“To live with Sargent’s water-colours is to live with sunshine captured and held,” according to the painter’s first biographer. Presenting more than 90 of Sargent’s dazzling works, this exhibition, co-organized with the Brooklyn Museum, combines for the first time the two most significant collections of watercolor paintings by John Singer Sargent (1856–1925), images created by a consummate artist with daring compositional strategies and a complex technique. “John Singer Sargent Watercolors” also celebrates a century of Sargent watercolors at the Museum of Fine Arts, Boston.
By the time John Singer Sargent reached his mid-40s at the beginning of the 20th century, he had long been saluted as the best society portrait painter of the Gilded Age. But he was having a midlife career crisis.
He was a darling of established critics, but to up-and-coming artists, he seemed old-fashioned. Around 1900, he put down his oils and turned to watercolors, capturing landscapes, gardens, exotic locales, and people at leisure, at work and at rest, often on his travels in Europe and the Middle East. Experimenting with unusual compositions and new techniques, he reinvented himself aesthetically.
Sargent never did convince modernist artists that he was one of them. But the curators at the two museums that bought many of those works a century ago are hoping for a different outcome when “John Singer Sargent Watercolors” Is on view. This exhibition brings together 93 of Sargent’s best watercolors from 1902-12 for the first time.
These were years when he was very experimental, Sargent was living in London, where watercolors were highly prized. His, though, were different from those of British watercolorists — more gestural, for one thing, and mystifying for their use of opaque watercolors at a time when they were typically translucent.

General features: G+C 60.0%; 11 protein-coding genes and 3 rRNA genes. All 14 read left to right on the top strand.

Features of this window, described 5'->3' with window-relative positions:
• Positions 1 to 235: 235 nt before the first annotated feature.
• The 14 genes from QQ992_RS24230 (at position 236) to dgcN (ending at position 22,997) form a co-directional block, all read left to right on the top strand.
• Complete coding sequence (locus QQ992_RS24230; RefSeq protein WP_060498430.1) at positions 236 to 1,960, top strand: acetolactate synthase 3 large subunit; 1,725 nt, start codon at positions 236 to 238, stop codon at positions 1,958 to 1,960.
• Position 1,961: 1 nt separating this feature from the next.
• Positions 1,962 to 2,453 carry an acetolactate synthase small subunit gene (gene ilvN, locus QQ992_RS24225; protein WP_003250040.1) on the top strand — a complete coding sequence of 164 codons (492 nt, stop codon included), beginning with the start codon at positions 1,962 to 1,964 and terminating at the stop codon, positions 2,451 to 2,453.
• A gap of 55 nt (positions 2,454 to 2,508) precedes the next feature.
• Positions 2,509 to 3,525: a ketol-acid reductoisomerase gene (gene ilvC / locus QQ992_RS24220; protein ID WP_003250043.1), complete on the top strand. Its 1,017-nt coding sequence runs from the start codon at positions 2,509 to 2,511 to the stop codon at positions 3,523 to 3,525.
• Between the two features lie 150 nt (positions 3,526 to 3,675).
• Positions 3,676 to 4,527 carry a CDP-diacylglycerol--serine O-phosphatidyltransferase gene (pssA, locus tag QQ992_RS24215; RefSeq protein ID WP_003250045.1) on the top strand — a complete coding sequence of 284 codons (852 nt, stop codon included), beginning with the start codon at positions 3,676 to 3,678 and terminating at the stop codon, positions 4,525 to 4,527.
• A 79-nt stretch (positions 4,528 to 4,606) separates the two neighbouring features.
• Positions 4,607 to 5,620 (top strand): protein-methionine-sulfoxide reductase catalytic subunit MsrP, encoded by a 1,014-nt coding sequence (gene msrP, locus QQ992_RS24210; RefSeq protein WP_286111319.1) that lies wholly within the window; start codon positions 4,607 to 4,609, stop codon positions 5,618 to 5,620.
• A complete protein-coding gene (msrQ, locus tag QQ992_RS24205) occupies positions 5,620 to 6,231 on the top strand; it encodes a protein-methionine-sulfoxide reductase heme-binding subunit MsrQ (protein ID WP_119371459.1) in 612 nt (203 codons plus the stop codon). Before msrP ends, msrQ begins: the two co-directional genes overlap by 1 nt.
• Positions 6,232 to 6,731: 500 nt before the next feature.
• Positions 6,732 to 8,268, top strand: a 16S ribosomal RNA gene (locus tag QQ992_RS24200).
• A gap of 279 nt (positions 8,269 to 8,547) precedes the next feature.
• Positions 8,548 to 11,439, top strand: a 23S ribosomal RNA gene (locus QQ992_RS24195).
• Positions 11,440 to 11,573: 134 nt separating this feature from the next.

The lush results are not only “very beautiful,” but also innovative in ways that are just now being appreciated.
Sargent’s approach to watercolor was unconventional. Disregarding contemporary aesthetic standards that called for carefully delineated and composed landscapes filled with transparent washes, his confidently bold, dense strokes, loosely defined forms, and unexpected vantage points startled critics and fellow practitioners alike. One reviewer of an exhibition in London proclaimed him “an eagle in a dove-cote”; another called his work “swagger” watercolors. For Sargent, watercolors were not so much about swagger as about a renewed and liberated approach to painting. His vision became more personal and his works began to interconnect as he considered the way one image—often of friends or favorite places—enhanced another.
John Singer Sargent (January 12, 1856 – April 14, 1925) was an American artist, considered the “leading portrait painter of his generation” for his evocations of Edwardian era luxury. During his career, he created roughly 900 oil paintings and more than 2,000 watercolors, as well as countless sketches and charcoal drawings.
His parents were American, but he was trained in Paris prior to moving to London. Sargent enjoyed international acclaim as a portrait painter, although not without controversy and some critical reservation; an early submission to the Paris Salon, his “Portrait of Madame X”, was intended to consolidate his position as a society painter, but it resulted in scandal instead.
Sargent chose to participate in only two major watercolor exhibitions in the United States during his lifetime, both at the urging of his friend and co-exhibitor Edward Darley Boit. The first, held in New York and Boston in 1909, was a sensation, and its entire contents was purchased by the Brooklyn Museum. The paintings exhibited in the equally acclaimed second show, in 1912, were scooped up by the Museum of Fine Arts, Boston. John Singer Sargent Watercolors reunites nearly one hundred works from these two collections for the first time. Together they trace Sargent’s path across Europe and the Middle East as he explored the subjects and themes that habitually attracted his attention: sunlight on stone, reclining figures, patterns of light and shadow. Sargent’s accomplishments in this medium, in works that delight the eye as well as challenge our understanding of this prodigiously gifted artist.
It was totally over whelming in scope, and would be best viewed over several days.
Museum of Fine Arts, Boston
Avenue of the Arts
465 Huntington Avenue
Boston, Massachusetts 02115-5523